Unlike the human voice (which can make any pitch in a large range of pitches) for many instruments once the decision about how to construct the instrument is made, there are a limited number of pitches it can produce. For example, once the holes in a flute are drilled the flute can only make a certain set of notes (although for some instruments the musician can often 'bend' a note by changing the position of the lips and or fingers). This set of notes is called a scale and we would like to have a scale (or set of notes) where we get the greatest number of combinations that sound good together. We also would like to standardize the scale in such a way that if we build other instruments, two instruments playing together can play the same pitch. This turns out to be more difficult than it would seem. The choice of scale is arbitrary; we can choose any combination of notes that we like and in fact some cultures have chosen scales very different from the ones used in western music. However there are advantages and disadvantages for any of these various choices, as explained in this chapter.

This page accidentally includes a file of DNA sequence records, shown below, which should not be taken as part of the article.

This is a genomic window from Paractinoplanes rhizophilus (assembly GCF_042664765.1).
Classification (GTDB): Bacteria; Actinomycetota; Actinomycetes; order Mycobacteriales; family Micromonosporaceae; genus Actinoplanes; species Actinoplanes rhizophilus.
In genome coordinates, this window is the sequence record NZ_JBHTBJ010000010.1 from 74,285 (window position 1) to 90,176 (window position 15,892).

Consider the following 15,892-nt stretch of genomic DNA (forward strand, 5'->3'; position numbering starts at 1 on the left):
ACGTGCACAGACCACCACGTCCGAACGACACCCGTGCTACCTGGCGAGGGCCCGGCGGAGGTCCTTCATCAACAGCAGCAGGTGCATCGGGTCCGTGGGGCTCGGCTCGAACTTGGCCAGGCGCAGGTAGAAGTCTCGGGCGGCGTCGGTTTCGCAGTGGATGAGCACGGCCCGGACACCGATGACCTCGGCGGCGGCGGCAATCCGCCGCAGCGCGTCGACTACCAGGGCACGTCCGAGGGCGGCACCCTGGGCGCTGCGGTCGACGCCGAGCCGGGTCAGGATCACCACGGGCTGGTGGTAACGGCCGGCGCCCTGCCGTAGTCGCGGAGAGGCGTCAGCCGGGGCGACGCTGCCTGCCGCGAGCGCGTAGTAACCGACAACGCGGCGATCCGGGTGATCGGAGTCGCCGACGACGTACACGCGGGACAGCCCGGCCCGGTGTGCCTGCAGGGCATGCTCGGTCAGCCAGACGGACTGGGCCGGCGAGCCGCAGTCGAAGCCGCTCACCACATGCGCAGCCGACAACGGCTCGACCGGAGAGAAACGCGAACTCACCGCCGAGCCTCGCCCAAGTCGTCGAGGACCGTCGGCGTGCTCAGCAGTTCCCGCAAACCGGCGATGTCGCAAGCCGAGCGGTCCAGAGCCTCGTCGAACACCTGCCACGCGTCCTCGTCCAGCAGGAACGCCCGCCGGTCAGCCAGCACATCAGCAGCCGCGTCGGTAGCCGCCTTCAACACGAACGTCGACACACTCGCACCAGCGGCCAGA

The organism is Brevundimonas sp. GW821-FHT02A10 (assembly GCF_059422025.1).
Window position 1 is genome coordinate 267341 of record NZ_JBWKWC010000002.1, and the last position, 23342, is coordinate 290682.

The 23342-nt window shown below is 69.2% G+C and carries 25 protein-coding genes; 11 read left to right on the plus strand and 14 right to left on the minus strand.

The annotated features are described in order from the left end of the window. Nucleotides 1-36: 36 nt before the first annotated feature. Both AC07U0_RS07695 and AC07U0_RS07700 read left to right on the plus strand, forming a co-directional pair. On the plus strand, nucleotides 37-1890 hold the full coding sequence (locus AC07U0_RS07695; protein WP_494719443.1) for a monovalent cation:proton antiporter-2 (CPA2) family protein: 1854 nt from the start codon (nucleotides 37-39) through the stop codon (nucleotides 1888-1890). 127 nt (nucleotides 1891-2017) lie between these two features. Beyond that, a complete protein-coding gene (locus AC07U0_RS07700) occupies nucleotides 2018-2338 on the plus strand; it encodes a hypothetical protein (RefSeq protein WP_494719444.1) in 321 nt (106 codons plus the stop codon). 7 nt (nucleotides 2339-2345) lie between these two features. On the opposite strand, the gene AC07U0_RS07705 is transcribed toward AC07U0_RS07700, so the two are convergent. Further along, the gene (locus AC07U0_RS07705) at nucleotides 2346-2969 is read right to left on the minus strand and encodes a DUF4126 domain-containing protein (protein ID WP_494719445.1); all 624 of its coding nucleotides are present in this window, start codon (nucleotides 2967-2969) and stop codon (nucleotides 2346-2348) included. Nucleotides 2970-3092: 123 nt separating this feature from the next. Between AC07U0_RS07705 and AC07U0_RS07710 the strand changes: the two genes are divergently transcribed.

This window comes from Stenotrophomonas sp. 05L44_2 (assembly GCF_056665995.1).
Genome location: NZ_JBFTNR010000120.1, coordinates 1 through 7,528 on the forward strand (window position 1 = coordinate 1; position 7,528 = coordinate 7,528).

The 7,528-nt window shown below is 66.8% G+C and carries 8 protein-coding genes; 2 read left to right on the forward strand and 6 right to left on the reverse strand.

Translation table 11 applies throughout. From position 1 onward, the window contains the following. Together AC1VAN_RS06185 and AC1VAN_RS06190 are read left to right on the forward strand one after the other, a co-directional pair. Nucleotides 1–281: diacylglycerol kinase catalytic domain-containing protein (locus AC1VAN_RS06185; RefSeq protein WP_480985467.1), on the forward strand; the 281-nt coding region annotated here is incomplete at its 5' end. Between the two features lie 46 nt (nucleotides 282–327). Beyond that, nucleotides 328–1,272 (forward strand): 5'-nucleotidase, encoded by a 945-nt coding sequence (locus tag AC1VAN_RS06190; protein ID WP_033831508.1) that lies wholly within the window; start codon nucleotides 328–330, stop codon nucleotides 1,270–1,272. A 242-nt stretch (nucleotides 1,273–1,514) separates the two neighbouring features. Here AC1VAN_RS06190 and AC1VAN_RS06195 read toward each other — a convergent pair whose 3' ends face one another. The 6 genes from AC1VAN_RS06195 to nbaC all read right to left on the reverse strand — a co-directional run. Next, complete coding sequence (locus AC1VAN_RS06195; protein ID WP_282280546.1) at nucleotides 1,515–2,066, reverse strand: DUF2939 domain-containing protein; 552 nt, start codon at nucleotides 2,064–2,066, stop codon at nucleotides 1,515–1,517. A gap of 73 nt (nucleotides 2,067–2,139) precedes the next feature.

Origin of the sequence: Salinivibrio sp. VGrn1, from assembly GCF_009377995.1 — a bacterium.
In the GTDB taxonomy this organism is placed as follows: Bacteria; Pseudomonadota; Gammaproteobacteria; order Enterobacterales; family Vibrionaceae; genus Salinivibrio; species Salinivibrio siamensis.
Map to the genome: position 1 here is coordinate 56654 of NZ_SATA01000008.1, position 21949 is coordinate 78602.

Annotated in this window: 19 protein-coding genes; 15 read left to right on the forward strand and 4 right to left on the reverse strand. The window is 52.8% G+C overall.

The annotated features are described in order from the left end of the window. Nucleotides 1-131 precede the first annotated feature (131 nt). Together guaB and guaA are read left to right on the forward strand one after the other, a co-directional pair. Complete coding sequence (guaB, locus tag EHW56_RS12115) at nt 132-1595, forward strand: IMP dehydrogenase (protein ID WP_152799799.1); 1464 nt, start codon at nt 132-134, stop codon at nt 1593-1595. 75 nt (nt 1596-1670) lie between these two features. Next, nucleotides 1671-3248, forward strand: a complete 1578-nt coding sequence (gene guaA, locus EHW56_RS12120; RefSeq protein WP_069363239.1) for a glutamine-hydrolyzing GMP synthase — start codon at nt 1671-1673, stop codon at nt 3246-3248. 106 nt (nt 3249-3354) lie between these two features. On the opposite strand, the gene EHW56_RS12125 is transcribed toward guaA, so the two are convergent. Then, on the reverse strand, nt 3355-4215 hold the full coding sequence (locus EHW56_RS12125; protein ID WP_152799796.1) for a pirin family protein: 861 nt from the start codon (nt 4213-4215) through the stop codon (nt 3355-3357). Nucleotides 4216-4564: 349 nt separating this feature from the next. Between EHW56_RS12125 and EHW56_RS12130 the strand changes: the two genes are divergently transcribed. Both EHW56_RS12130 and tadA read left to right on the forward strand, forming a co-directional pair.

Scale (Pythagorean, Ptolemaic, Equal-tempered), mode (or key), septatonic, pentatonic, the problems of changing key and changing octave, the problem of fixed tuning for pianos and tube based instruments, tone, semitone, cents, temperaments, Railsback curve.